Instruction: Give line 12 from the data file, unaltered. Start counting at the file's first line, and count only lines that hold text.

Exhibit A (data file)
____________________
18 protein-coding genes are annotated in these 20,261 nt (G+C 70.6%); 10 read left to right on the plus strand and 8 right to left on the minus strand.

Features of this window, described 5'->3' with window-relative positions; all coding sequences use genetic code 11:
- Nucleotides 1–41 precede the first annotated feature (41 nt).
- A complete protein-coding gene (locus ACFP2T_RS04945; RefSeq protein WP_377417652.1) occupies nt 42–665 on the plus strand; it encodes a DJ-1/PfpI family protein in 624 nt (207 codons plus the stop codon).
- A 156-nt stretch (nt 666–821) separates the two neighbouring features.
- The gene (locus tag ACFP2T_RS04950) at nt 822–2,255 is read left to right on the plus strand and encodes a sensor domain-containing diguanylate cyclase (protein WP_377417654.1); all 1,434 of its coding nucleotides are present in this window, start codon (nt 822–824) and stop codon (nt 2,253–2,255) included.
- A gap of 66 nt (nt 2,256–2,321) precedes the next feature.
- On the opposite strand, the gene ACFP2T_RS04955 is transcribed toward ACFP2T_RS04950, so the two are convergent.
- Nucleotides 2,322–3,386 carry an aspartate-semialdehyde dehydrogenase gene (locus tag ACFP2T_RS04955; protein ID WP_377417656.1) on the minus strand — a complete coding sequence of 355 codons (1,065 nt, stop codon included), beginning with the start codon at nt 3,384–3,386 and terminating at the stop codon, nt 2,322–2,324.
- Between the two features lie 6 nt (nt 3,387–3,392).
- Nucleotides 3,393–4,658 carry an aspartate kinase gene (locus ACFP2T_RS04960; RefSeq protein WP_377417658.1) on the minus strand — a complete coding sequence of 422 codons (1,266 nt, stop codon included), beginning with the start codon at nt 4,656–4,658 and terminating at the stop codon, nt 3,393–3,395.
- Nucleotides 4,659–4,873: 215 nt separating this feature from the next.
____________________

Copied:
- Nucleotides 4,659–4,873: 215 nt separating this feature from the next.